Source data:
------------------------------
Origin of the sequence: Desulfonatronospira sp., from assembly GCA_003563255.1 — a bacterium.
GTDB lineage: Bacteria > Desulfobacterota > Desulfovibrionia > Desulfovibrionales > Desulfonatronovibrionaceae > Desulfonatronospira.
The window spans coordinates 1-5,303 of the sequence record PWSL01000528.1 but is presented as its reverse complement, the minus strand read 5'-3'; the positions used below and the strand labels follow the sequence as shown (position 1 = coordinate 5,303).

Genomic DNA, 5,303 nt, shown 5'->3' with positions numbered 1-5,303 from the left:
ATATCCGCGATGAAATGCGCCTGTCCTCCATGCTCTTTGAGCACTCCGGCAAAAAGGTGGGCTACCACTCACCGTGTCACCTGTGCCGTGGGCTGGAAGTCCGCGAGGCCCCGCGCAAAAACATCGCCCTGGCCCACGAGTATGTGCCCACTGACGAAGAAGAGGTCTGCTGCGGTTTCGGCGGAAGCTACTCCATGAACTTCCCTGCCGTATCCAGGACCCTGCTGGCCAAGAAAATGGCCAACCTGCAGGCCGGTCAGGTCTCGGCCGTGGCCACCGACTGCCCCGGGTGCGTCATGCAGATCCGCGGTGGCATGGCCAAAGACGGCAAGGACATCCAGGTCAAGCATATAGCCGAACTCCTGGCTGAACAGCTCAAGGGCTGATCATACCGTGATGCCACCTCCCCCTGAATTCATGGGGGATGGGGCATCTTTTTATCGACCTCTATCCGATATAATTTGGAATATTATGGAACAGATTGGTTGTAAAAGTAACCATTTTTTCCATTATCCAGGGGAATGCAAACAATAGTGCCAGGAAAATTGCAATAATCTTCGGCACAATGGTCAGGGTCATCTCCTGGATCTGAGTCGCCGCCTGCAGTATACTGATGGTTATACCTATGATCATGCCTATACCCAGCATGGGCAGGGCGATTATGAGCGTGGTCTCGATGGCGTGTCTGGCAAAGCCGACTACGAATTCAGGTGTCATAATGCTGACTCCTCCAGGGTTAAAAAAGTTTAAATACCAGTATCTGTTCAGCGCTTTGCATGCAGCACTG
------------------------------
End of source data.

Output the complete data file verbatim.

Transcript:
Origin of the sequence: Desulfonatronospira sp., from assembly GCA_003563255.1 — a bacterium.
GTDB lineage: Bacteria > Desulfobacterota > Desulfovibrionia > Desulfovibrionales > Desulfonatronovibrionaceae > Desulfonatronospira.
The window spans coordinates 1-5,303 of the sequence record PWSL01000528.1 but is presented as its reverse complement, the minus strand read 5'-3'; the positions used below and the strand labels follow the sequence as shown (position 1 = coordinate 5,303).

Genomic DNA, 5,303 nt, shown 5'->3' with positions numbered 1-5,303 from the left:
ATATCCGCGATGAAATGCGCCTGTCCTCCATGCTCTTTGAGCACTCCGGCAAAAAGGTGGGCTACCACTCACCGTGTCACCTGTGCCGTGGGCTGGAAGTCCGCGAGGCCCCGCGCAAAAACATCGCCCTGGCCCACGAGTATGTGCCCACTGACGAAGAAGAGGTCTGCTGCGGTTTCGGCGGAAGCTACTCCATGAACTTCCCTGCCGTATCCAGGACCCTGCTGGCCAAGAAAATGGCCAACCTGCAGGCCGGTCAGGTCTCGGCCGTGGCCACCGACTGCCCCGGGTGCGTCATGCAGATCCGCGGTGGCATGGCCAAAGACGGCAAGGACATCCAGGTCAAGCATATAGCCGAACTCCTGGCTGAACAGCTCAAGGGCTGATCATACCGTGATGCCACCTCCCCCTGAATTCATGGGGGATGGGGCATCTTTTTATCGACCTCTATCCGATATAATTTGGAATATTATGGAACAGATTGGTTGTAAAAGTAACCATTTTTTCCATTATCCAGGGGAATGCAAACAATAGTGCCAGGAAAATTGCAATAATCTTCGGCACAATGGTCAGGGTCATCTCCTGGATCTGAGTCGCCGCCTGCAGTATACTGATGGTTATACCTATGATCATGCCTATACCCAGCATGGGCAGGGCGATTATGAGCGTGGTCTCGATGGCGTGTCTGGCAAAGCCGACTACGAATTCAGGTGTCATAATGCTGACTCCTCCAGGGTTAAAAAAGTTTAAATACCAGTATCTGTTCAGCGCTTTGCATGCAGCACTG